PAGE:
Every hospital closed in NYC means more people dying because of inadequate health care and more hospitals put in danger of closing. The dynamic is a complex one. Hospitals almost all run at a loss. This is not because of mismanagement usually but because the cost of care in emergency rooms and ICUs is so hugely expensive that it tends to lose money at a huge rate...in order to save lives. The more people who don't have health insurance, the more people who have to depend on emergency rooms for basic care...and the more money it costs the hospitals. Reduce the number of uninsured people and spread emergency visits over more hospitals and the burden on each hospital is reduced. But leave lots of uninsured and close hospitals and each remaining hospital gets an even higher burden on their emergency rooms...driving them deeper into a financial hole.
Closing a hospital just increases the burden on every other hospital in the area putting them in further financial danger. Of course Healthcare reform is a key way to improve the financial strength of ALL our hospitals by cutting down on emergency room visits by people who rely on them for basic healthcare. But closing hospitals really doesn't help!
The latest at the Brooklyn Heights Cinema:
70 henry street | bklyn, ny 11201 | 718 596 5095
SPECIAL EVENT: Brooklyn Heights Cinema Celebration Event
Sunday April 28th: 6 - 8pm
A special event to celebrate 40+ years of movies at 70 Henry Street
Tickets start at $60.00
With a special performance by the host of NPR's "Ask Me Another" Ophira Eisenberg
And some other cool surprises [silent auction, raffle...]
Bring your ticket to Bavacco after the event and enjoy a free glass of wine and some snacks with us
The money raised will go towards keeping the cinema solvent
The Place Beyond The Pines |
2 hours 20 minutes (R)
For the first time in 31 years - nominated in all 4 acting categories!
Starring: Ryan Gosling, Bradley Cooper, Eva Mendes
Fri - Sun: 1:45pm | 4:30pm | 7:10pm | 9:40pm
Mon - Thurs: 5:30pm | 8:15pm
The highly anticipated new drama from director Derek Cianfrance ("Blue Valentine") powerfully explores the consequences of motorcycle rider Luke's (Academy Award nominee Ryan Gosling) fateful decision to commit a crime to support his child. The incident renders him targeted by policeman Avery (Golden Globe Award nominee Bradley Cooper), and the two men become locked on a tense collision course which will have a devastating impact on both of their families in the years following.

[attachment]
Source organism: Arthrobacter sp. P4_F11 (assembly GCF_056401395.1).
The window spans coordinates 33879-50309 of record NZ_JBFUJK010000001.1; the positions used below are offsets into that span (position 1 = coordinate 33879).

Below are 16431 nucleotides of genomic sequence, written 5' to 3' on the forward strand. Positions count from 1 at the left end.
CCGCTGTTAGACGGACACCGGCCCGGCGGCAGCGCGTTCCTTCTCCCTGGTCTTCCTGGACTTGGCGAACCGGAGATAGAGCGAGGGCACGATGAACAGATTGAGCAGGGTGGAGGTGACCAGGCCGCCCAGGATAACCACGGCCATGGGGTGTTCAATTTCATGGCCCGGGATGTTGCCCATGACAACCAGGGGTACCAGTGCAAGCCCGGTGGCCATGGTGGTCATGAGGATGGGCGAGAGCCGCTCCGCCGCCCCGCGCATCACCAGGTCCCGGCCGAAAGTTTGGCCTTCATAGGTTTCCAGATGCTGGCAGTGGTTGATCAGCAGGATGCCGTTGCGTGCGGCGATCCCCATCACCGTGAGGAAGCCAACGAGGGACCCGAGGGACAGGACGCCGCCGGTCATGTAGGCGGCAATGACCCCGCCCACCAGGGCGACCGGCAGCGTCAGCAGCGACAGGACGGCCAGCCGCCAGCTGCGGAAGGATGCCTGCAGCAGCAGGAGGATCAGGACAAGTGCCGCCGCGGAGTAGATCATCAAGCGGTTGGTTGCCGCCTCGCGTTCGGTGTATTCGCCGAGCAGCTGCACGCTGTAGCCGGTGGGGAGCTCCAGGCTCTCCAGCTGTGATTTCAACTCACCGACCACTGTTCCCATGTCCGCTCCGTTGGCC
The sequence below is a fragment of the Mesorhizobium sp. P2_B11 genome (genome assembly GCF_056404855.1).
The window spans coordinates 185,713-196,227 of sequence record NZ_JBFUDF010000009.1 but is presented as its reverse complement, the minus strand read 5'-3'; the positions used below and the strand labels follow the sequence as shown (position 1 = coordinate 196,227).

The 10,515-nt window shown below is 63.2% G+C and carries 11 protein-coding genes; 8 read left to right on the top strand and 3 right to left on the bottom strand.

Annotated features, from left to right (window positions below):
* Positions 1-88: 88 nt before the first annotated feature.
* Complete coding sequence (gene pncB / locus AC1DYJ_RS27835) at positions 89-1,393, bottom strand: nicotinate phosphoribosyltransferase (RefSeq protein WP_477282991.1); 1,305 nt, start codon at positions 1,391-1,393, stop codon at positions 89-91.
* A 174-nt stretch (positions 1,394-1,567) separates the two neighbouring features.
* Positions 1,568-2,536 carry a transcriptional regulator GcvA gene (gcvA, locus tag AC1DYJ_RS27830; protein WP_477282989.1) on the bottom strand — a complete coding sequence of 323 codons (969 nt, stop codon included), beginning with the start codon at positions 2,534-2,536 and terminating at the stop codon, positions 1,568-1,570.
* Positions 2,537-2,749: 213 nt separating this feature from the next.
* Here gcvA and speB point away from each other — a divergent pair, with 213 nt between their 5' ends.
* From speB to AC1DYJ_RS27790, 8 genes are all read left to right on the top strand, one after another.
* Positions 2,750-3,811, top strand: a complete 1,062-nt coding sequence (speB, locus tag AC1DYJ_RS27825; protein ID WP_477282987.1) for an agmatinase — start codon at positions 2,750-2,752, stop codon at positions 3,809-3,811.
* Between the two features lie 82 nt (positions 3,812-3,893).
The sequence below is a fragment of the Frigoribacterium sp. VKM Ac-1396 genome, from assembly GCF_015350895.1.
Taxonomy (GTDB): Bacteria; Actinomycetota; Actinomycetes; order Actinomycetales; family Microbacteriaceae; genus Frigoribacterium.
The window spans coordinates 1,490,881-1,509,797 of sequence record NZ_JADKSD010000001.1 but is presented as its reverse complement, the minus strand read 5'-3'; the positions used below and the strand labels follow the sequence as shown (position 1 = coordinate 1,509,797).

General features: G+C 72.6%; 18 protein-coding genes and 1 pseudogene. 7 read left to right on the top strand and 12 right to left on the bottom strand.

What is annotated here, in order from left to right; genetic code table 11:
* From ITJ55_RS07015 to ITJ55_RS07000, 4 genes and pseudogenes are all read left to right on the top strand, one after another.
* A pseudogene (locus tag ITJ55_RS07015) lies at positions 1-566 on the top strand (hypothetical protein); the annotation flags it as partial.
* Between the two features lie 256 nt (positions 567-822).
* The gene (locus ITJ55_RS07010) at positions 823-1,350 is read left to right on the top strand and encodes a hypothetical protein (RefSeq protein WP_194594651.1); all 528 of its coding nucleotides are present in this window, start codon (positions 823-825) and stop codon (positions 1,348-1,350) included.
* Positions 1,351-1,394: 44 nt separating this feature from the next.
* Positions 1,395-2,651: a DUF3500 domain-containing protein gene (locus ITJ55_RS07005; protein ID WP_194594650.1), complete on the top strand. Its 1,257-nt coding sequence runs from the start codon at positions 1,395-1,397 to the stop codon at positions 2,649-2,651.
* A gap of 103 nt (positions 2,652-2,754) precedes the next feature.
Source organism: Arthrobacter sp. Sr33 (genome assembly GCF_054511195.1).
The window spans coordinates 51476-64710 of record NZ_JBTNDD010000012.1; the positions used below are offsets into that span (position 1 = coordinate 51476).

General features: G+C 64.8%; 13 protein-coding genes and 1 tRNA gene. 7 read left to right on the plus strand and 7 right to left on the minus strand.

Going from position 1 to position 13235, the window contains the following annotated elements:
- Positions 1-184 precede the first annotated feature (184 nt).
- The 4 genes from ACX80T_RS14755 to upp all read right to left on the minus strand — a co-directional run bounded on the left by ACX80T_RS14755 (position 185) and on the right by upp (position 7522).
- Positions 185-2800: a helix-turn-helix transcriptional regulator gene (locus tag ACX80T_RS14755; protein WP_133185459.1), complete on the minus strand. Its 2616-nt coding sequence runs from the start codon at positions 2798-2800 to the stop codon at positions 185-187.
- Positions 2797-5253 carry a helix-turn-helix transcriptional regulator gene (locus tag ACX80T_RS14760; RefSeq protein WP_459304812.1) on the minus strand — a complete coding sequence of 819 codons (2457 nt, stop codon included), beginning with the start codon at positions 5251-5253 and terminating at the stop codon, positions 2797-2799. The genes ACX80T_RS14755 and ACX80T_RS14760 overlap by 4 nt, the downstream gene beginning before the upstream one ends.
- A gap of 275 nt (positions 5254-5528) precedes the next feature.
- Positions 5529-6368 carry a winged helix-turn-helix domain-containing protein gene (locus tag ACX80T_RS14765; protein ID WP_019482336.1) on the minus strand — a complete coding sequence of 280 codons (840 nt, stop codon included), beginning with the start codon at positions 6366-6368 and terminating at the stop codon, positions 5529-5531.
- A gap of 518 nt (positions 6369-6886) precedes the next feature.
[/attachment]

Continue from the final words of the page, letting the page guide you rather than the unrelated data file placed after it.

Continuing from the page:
Ginger & Rosa | 1 hr 29 min. (PG-13)
Starring: Elle Fanning, Alice Englert, Annette Bening & Oliver Platt
Fri - Sun: 2:00 | 7:00pm
Mon - Thurs: 2:00 | 7:30pm
A look at the lives of two teenage girls - inseparable friends Ginger and Rosa -- growing up in 1960s London as the Cuban Missile Crisis looms, and the pivotal event the comes to redefine their relationship.
Admission | 2 hrs (PG-13)
Starring: Tina Fey, Paul Rudd & Lily Tomlin
Fri - Sun: 4:45 | 9:30pm
Mon - Thurs: 5:00 | 9:00pm
NO 9PM SCREENING Wednesday
A Princeton admissions officer who is up for a major promotion takes a professional risk after she meets a college-bound alternative school kid who just might be the son she gave up years ago in a secret adoption
Wednesday: 9 pm
Hosted by Shelly Colman
with David Finklestein, Dave Lester Dean Masello & Katherine Williams
My wife and I got involved (perhaps way TOO involved) in local Brooklyn politics thanks to a high school friend of hers who ran for a judicial position. At about the same time we were recruited into the brawl that is Brooklyn politics, I was organizing protests to "welcome" the 2004 Republican National Convention to NYC. In the end these two things led to my becoming a well known blogger in Brooklyn (primarily at Daily Gotham) and my wife becoming an officer (currently 2nd Vice President) of the Central Brooklyn Independent Democrats (CBID).
So every year we attend the CBID annual dinner. And blogging about it since 2007. 2008 was a particularly good dinner, noted for Chuck Schumer giving a rousing speech which I wrote about and titled "I'm Not Afraid of John McCain!" In that speech Schumer predicted the huge victory of Barack Obama. The 2009 dinner not only honored one of my favorite members of Congress (Nydia Velasquez) but also gave one of the best rundowns of single payer healthcare I have ever heard, thanks to Dr. Oliver Fein (who I believe I saw this year as well but he didn't speak). Can't find my write up about 2010 but my 2011 coverage included some videos of some of the speeches (thanks to the efforts of Raul Rothblatt). Not sure if I blogged the 2012 dinner since Daily Gotham was dead at that time and I was focused more on work and family than politics.
But last night's dinner was another good one and had many elements that would have been huge shocks 4 years ago.
CBID is the most reform and liberal of the Brooklyn "reform" clubs and is well known for asking the hardest questions of politicians at their monthly meetings and for many years stood up to the corrupt local machine led by the now disgraced Vito Lopez. They have sometimes put ideology before practicality, but have become more united and practical in recent years and so have become more effective without losing their reputation, often repeated last night, of being some of the most active and hard to please of Democrats in Brooklyn. I believe most speakers last night gave some version of the line "CBID sets the bar very high for elected officials."